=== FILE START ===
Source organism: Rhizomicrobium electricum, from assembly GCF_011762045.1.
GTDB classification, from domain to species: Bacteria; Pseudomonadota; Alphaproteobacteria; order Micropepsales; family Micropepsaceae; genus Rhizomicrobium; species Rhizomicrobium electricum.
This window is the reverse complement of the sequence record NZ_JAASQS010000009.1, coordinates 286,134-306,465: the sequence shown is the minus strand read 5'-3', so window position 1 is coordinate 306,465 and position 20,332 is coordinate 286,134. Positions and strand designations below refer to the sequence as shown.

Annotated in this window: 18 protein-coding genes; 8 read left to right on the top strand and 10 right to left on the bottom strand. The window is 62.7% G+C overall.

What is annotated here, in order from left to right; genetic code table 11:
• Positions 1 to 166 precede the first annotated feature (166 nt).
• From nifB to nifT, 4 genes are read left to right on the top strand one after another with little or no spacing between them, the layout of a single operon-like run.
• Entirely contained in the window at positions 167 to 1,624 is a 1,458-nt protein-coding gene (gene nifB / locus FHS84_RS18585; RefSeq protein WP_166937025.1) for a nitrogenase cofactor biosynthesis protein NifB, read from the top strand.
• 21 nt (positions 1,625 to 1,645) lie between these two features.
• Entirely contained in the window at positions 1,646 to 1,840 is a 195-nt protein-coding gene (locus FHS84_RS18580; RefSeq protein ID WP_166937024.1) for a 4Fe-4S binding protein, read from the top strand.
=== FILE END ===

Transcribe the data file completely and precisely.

Source organism: Rhizomicrobium electricum, from assembly GCF_011762045.1.
GTDB classification, from domain to species: Bacteria; Pseudomonadota; Alphaproteobacteria; order Micropepsales; family Micropepsaceae; genus Rhizomicrobium; species Rhizomicrobium electricum.
This window is the reverse complement of the sequence record NZ_JAASQS010000009.1, coordinates 286,134-306,465: the sequence shown is the minus strand read 5'-3', so window position 1 is coordinate 306,465 and position 20,332 is coordinate 286,134. Positions and strand designations below refer to the sequence as shown.

Annotated in this window: 18 protein-coding genes; 8 read left to right on the top strand and 10 right to left on the bottom strand. The window is 62.7% G+C overall.

What is annotated here, in order from left to right; genetic code table 11:
• Positions 1 to 166 precede the first annotated feature (166 nt).
• From nifB to nifT, 4 genes are read left to right on the top strand one after another with little or no spacing between them, the layout of a single operon-like run.
• Entirely contained in the window at positions 167 to 1,624 is a 1,458-nt protein-coding gene (gene nifB / locus FHS84_RS18585; RefSeq protein WP_166937025.1) for a nitrogenase cofactor biosynthesis protein NifB, read from the top strand.
• 21 nt (positions 1,625 to 1,645) lie between these two features.
• Entirely contained in the window at positions 1,646 to 1,840 is a 195-nt protein-coding gene (locus FHS84_RS18580; RefSeq protein ID WP_166937024.1) for a 4Fe-4S binding protein, read from the top strand.